MONTVILLE, NJ – Mayor Rich Conklin promised news in the near future to residents who attended the March 26 Montville Township Committee meeting. Residents have put pressure on the committee at the prior three meetings and did not stop at this one, asking once again about a parcel of land located at 205-207 Changebridge Road which reportedly has a contract between the Diocese of Paterson and a “shovel-ready” senior housing complex the Allegro Company wants to build. Area residents would like the committee to authorize open space funds be used to purchase the land, however the committee is showing resistance to publicly indicate what actions will be taken in the matter on the advice of Township Attorney Fred Semrau. Three former mayors, Tim Braden, John Rosellini and Jim Sandham, have appeared at the meetings and spoken during public session regarding purchasing the land. Rosellini has openly criticized the township committee for its use of open space funds to build and maintain structures on open space lands. These uses are supported by the open space ordinance but that has not deterred him.
Resident Irene Farkas came to the microphone and said the petition asking the committee to purchase the land is now at more than 600 signatures.
“Interest is not waning,” she told the committee. “[The number of signatures] has almost doubled in the last month. The contract between the developer and the Diocese is more than three years old. We question, what is the harm in moving forward in the eventuality that that contract ends? What is the harm in doing an appraisal?”
Conklin replied that 600 signatures “get our attention,” and the committee was doing its due diligence. The situation has been sent to the Open Space Committee for consideration, he said, as well as the Land Conservancy, which is an organization that the township contracts with for advice in such matters, for a “professional opinion.”
“We are ‘laymen’ up here,” he told Farkas. “Legal is also doing some things. I don’t want to speak about it but they are looking at all avenues of it. In the near future we will have a little more for you.”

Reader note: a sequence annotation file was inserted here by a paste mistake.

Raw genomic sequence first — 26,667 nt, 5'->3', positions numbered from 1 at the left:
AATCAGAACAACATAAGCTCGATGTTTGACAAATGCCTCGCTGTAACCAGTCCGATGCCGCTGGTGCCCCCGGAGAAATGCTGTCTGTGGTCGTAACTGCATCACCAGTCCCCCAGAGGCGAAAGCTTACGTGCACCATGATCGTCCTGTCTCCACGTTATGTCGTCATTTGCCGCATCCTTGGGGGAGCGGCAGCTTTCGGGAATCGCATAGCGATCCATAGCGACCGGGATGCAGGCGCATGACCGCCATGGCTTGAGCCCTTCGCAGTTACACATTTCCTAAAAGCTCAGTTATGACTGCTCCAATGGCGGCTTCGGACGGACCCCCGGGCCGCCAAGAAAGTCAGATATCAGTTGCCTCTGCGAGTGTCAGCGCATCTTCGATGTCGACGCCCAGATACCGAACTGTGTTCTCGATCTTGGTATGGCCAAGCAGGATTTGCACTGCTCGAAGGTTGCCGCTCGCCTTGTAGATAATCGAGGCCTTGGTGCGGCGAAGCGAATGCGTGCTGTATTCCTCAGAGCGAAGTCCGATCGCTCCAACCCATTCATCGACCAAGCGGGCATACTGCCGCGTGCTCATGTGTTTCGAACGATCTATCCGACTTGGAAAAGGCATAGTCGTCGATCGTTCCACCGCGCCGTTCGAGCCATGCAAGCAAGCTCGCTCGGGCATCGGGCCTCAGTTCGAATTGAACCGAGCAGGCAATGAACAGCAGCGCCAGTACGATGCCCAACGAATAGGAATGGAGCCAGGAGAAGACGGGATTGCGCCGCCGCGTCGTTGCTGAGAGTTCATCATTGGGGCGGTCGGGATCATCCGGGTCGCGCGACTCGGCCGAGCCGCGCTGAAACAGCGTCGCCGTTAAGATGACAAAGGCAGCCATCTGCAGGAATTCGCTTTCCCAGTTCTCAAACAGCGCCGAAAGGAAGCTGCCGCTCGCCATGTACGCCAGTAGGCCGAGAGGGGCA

Former mayor Jim Sandham came to the microphone to say that despite former mayor John Rosellini’s request at the last township committee meeting, open space should be purchased for additional reasons than to keep it from being developed.
Sandham said that the 1997 open space referendum stating “the township shall maintain and improve a system of public recreation including parks, open space and playgrounds […] for the establishment, maintenance and improvement of the public recreation system” was passed when Rosellini was mayor.
“There’s intelligence behind it, to be honest, because you don’t just buy property and let it not [be] maintained,” Sandham said. “For Rosellini to come forward and say that money [for maintenance] is misappropriated is entirely inappropriate.”
Sandham said that in his 12 years on the township committee, the committee evaluated between 10 and 12 properties that the Open Space Committee had listed and prioritized. The 205-207 Changebridge parcel was not on the list and was not considered for its open space potential, because it has no use for recreation, he said.
“[Don’t] buy a piece of property to stop development; you don’t buy a piece of property so it can be farmed forever,” he said.
Sandham said in 2006 when he came on the township committee, the debt service (interest) on open space purchases was greater than the open space tax money being received by $30,000 to $50,000 per year, but the committee still looked at properties and used state and county funds, purchasing 39 acres on Millers Lane, which had recreation opportunity. Another 10-acre property was purchased on River Road, which would have caused flood damage, and once again county and state funds were used, he said.
Many purchases were made before he and Deb Nielson came onto the township committee, some good and some bad, he said.
“Under the definition of the referendum, paying $525,000 for two acres of wetlands which are restricted from use doesn’t promote recreation ability,” he said. “What it did do was prevent the owner of a property from having more impervious coverage utilization with those two other acres. So some former elected officials used open space funds to inhibit development.”
It’s difficult to turn down resident requests, but economic value has to be evaluated, whether the purchase will alleviate a problem, whether the purchase will increase adjacent open space, and most importantly, if it has recreational use and will benefit the entire town, Sandham said.
Conklin reiterated that due diligence was being done, and a decision would be made when all information comes in.
“As of today, that parcel is zoned for five or six single family homes,” he said.
Township Administrator Victor Canning asked that $350,000 that had been earmarked for removing municipal gas pumps at 86 River Road be changed in the budget for the repaving budget, to add more roads to the list. The township committee agreed unanimously. To report a pothole see: Potholes got you down?
The committee further discussed a demolition by neglect ordinance.
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